The allied wets did not hesitate to accept responsibility for the result. “At a meeting of the German-American Alliance held in Youngstown, a short time after election, John Schwab, the president, in his address boasted as one of the achievements of the Alliance the defeat of the suffrage amendment at the special election September 3, 1912.”†
At the Fifty-third annual convention of the United States Brewers' Association held in 1913, President Ruppert repudiated the charge that the brewers were fighting woman suffrage, but acknowledged that Ohio was an exception.
After 1912 both suffragists and prohibitionists saw hope in the new initiative and referendum law, since they could now initiate a referendum of their respective causes to the voters without facing the problem of consent from a Legislature badly frightened by the big totals of votes rolled up on both sides of these two questions. In 1913, the president of the Ohio Woman Suffrage Association approached the president of the Anti-Saloon League with the plea that suffragists should be permitted to conduct a suffrage amendment campaign unembarrassed by any prohibition measure. the request was granted and suffragists hopefully undertook a house-to-house canvass for the 130,000 voters' signatures required by the law to secure the referendum.
The law was new, and authorities differed as to the procedure. An attempt was made to secure an official opinion, but with delay here and obstruction there an entire year passed before the petitions approved in form by the Attorney-General were ready for circulation. More than the required 130,000 men voters wrote their names on the suffragists' petition, in the presence of a circulator who then on oath declared the signatures genuine. This work was done by women volunteers and every county was represented in the total. In July, 1914, the petitions were presented to the Secretary of State, a representative from each of the 88 counties bearing its petition. The work involved had been enormous—but the result was a free expression of public opinion.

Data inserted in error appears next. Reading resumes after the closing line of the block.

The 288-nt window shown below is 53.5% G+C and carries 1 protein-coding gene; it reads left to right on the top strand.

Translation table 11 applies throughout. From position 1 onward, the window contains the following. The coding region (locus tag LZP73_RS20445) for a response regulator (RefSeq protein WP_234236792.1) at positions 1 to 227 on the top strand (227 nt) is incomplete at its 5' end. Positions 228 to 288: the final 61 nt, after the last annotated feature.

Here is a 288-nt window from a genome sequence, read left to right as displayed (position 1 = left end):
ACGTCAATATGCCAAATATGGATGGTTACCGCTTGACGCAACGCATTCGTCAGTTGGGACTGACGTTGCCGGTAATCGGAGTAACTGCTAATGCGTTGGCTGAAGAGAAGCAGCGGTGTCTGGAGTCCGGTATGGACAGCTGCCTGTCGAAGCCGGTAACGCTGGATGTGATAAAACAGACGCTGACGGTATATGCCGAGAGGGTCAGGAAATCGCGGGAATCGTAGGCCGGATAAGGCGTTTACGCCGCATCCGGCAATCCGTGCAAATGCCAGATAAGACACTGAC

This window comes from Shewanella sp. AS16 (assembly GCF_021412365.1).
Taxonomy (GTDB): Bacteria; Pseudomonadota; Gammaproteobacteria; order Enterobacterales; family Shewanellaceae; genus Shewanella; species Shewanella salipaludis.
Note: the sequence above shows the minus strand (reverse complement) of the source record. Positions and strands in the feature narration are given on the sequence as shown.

When the liquor interests comprehended that woman suffrage was certainly going to the voters with no other entangling question, they hastily held a conference with Mr. Andreae at Cincinnati and determined to throw confusion into the election by initiating a repeal of the county local option law, under the title “Home Rule Amendment.”
The entire force in the Andreae department was withdrawn from various fields and thrown into the State. These workers, “augmenting the force already at the disposal of the Ohio campaign manager, secured 304,000 voters' signatures to the petitions* in less than thirty days' time.”
The Anti-Saloon League, considering that their pledge to the suffragists should not be kept under these circumstances, circulated petitions for a referendum on a prohibition amendment. Thus woman suffrage, full prohibition and repeal of county local option (called Home Rule Amendment) were placed on the same ballot for 1914. An intensive campaign was conducted on each of the three amendments by its respective friends. the wets again waged their campaign against the two reform amendments with the same fund and the same workers, while suffragists and prohibitionists conducted as always an unconnected campaign. The prohibition and suffrage amendments were lost;* the Home Rule Amendment was carried by 46,000 majority.
In 1916 Ohio suffragists turned their attention to local campaigns, and after a hard campaign won municipal suffrage in East Cleveland on a referendum.
Meanwhile the national Republican and Democratic party platforms of 1916 had adopted suffrage planks and the two Ohio party conventions, never before brave enough to express an opinion on woman suffrage, confirmed the national platforms. Supported by these platforms, the Legislature of 1917 extended presidential suffrage to Ohio women. The dry House passed the measure on February 1 by a vote of 72 to 50. The wet Senate passed it on February 14 by a vote of 20 to 16. The action was at once recognized by the old foe as a dangerous wedge, and soon a curious thing happened: No other than the wet leader of the Senate introduced a bill providing for the submission of a full suffrage amendment. Now ensued an utterly anomalous situation: opponents of woman suffrage urging the Legislature to submit a bill for full suffrage for women, advocates of woman suffrage trying to block any such submission. None but those on the inside could possibly have understood the mystery of the motives at work. But on the inside there was no mystery at all.